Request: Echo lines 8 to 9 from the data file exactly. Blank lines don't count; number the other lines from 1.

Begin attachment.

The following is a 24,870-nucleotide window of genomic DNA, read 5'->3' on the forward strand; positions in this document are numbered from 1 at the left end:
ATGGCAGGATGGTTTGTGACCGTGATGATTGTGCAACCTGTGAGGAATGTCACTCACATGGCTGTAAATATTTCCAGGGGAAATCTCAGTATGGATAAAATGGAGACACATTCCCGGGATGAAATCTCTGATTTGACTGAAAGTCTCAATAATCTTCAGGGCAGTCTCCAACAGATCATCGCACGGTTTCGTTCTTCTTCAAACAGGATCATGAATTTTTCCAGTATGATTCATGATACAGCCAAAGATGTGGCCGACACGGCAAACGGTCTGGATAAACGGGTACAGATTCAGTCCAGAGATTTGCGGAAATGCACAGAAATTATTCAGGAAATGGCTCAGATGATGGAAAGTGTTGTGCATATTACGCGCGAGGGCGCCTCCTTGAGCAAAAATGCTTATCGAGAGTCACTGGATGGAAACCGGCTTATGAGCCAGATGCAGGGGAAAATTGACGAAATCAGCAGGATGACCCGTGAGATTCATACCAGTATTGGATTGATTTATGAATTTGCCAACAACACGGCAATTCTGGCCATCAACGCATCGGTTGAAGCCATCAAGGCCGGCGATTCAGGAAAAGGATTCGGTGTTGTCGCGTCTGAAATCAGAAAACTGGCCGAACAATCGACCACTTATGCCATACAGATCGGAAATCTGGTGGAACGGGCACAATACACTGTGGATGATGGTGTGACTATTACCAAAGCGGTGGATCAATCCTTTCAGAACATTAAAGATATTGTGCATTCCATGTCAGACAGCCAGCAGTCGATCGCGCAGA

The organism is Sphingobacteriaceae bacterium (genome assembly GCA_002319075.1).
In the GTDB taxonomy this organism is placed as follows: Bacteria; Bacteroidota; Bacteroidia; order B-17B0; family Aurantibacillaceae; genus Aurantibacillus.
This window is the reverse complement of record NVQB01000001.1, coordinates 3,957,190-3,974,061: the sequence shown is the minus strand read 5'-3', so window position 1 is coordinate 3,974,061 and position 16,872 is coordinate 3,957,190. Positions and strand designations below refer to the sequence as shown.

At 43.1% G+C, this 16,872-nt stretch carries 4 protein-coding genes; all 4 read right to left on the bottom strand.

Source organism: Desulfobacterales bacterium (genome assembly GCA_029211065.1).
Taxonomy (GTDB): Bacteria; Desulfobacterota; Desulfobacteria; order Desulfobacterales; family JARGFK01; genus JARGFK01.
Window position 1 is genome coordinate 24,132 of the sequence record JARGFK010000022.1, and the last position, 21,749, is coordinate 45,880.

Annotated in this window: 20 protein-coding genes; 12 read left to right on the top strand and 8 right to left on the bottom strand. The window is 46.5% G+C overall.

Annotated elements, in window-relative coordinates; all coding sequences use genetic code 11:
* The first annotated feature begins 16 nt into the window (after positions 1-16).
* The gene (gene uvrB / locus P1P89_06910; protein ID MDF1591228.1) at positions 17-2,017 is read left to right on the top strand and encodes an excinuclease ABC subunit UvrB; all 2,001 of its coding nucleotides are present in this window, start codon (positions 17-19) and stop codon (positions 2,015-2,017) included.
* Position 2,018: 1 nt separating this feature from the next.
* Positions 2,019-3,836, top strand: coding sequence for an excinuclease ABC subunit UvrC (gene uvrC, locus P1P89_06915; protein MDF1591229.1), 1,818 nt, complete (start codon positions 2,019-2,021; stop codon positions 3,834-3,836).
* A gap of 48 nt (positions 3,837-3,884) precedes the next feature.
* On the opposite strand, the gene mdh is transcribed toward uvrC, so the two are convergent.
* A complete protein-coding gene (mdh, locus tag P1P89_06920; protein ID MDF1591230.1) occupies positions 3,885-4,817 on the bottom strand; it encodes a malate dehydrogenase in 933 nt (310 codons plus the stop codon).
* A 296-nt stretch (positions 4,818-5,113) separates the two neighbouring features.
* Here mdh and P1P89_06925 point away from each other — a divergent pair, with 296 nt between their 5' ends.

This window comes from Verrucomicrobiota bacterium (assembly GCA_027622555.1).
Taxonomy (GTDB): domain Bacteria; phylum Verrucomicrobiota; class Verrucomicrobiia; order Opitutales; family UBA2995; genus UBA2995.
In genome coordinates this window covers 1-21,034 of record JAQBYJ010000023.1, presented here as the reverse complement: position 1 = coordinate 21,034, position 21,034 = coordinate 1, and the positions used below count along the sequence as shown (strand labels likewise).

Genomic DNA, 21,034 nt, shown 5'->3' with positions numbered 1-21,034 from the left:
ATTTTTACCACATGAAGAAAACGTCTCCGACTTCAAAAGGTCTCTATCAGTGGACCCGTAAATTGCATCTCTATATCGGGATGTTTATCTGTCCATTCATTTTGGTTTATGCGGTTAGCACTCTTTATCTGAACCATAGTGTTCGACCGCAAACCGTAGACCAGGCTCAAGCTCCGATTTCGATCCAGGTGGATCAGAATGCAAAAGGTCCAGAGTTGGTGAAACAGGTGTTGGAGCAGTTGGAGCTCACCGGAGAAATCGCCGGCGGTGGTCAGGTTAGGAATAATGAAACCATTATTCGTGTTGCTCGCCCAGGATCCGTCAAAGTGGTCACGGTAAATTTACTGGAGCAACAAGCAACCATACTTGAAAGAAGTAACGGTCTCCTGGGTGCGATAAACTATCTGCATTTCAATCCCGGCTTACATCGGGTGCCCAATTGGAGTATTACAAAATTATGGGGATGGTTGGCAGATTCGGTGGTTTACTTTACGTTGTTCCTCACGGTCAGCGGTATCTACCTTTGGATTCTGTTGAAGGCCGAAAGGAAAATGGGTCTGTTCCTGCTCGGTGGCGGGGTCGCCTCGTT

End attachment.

Taxonomy (GTDB): Bacteria; Desulfobacterota; Desulfobacteria; order Desulfobacterales; family JARGFK01; genus JARGFK01.
Window position 1 is genome coordinate 24,132 of the sequence record JARGFK010000022.1, and the last position, 21,749, is coordinate 45,880.